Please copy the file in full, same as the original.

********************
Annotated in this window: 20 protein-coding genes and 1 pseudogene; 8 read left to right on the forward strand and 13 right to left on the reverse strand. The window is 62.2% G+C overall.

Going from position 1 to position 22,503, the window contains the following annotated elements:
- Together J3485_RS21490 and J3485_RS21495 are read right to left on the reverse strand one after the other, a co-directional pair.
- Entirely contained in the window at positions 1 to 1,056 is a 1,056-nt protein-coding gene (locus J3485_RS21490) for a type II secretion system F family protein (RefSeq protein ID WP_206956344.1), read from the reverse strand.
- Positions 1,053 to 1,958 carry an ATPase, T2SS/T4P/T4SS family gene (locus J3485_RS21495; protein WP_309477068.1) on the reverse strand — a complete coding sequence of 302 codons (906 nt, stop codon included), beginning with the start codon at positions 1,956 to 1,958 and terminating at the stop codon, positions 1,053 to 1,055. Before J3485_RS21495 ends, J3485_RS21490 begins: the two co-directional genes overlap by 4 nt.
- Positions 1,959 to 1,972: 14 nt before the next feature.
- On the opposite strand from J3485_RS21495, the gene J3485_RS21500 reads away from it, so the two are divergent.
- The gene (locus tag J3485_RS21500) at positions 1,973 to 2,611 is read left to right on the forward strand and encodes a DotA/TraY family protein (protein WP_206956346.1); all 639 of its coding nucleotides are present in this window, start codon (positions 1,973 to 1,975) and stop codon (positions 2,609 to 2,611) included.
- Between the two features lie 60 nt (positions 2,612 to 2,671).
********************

Annotated in this window: 20 protein-coding genes and 1 pseudogene; 8 read left to right on the forward strand and 13 right to left on the reverse strand. The window is 62.2% G+C overall.

Going from position 1 to position 22,503, the window contains the following annotated elements:
- Together J3485_RS21490 and J3485_RS21495 are read right to left on the reverse strand one after the other, a co-directional pair.
- Entirely contained in the window at positions 1 to 1,056 is a 1,056-nt protein-coding gene (locus J3485_RS21490) for a type II secretion system F family protein (RefSeq protein ID WP_206956344.1), read from the reverse strand.
- Positions 1,053 to 1,958 carry an ATPase, T2SS/T4P/T4SS family gene (locus J3485_RS21495; protein WP_309477068.1) on the reverse strand — a complete coding sequence of 302 codons (906 nt, stop codon included), beginning with the start codon at positions 1,956 to 1,958 and terminating at the stop codon, positions 1,053 to 1,055. Before J3485_RS21495 ends, J3485_RS21490 begins: the two co-directional genes overlap by 4 nt.
- Positions 1,959 to 1,972: 14 nt before the next feature.
- On the opposite strand from J3485_RS21495, the gene J3485_RS21500 reads away from it, so the two are divergent.
- The gene (locus tag J3485_RS21500) at positions 1,973 to 2,611 is read left to right on the forward strand and encodes a DotA/TraY family protein (protein WP_206956346.1); all 639 of its coding nucleotides are present in this window, start codon (positions 1,973 to 1,975) and stop codon (positions 2,609 to 2,611) included.
- Between the two features lie 60 nt (positions 2,612 to 2,671).